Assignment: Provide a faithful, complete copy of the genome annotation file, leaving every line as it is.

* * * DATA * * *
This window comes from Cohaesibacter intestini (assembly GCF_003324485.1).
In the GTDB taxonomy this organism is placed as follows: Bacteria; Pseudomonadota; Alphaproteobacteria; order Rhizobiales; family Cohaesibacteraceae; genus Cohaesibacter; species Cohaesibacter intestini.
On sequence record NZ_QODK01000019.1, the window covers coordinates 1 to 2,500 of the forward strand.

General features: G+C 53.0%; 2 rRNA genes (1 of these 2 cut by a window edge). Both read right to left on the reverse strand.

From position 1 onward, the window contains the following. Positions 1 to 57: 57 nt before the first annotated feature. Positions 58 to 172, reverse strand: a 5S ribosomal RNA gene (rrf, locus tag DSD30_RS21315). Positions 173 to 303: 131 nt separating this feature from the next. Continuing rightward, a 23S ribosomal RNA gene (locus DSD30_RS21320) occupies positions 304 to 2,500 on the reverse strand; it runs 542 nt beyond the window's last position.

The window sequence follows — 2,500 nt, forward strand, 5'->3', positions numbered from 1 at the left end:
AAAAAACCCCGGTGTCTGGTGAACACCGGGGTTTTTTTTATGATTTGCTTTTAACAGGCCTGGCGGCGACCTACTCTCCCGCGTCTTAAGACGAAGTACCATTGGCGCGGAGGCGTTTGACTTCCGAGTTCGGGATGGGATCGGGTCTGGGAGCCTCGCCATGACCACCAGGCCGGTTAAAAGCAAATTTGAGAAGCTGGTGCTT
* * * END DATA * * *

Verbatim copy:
This window comes from Cohaesibacter intestini (assembly GCF_003324485.1).
In the GTDB taxonomy this organism is placed as follows: Bacteria; Pseudomonadota; Alphaproteobacteria; order Rhizobiales; family Cohaesibacteraceae; genus Cohaesibacter; species Cohaesibacter intestini.
On sequence record NZ_QODK01000019.1, the window covers coordinates 1 to 2,500 of the forward strand.

General features: G+C 53.0%; 2 rRNA genes (1 of these 2 cut by a window edge). Both read right to left on the reverse strand.

From position 1 onward, the window contains the following. Positions 1 to 57: 57 nt before the first annotated feature. Positions 58 to 172, reverse strand: a 5S ribosomal RNA gene (rrf, locus tag DSD30_RS21315). Positions 173 to 303: 131 nt separating this feature from the next. Continuing rightward, a 23S ribosomal RNA gene (locus DSD30_RS21320) occupies positions 304 to 2,500 on the reverse strand; it runs 542 nt beyond the window's last position.

The window sequence follows — 2,500 nt, forward strand, 5'->3', positions numbered from 1 at the left end:
AAAAAACCCCGGTGTCTGGTGAACACCGGGGTTTTTTTTATGATTTGCTTTTAACAGGCCTGGCGGCGACCTACTCTCCCGCGTCTTAAGACGAAGTACCATTGGCGCGGAGGCGTTTGACTTCCGAGTTCGGGATGGGATCGGGTCTGGGAGCCTCGCCATGACCACCAGGCCGGTTAAAAGCAAATTTGAGAAGCTGGTGCTT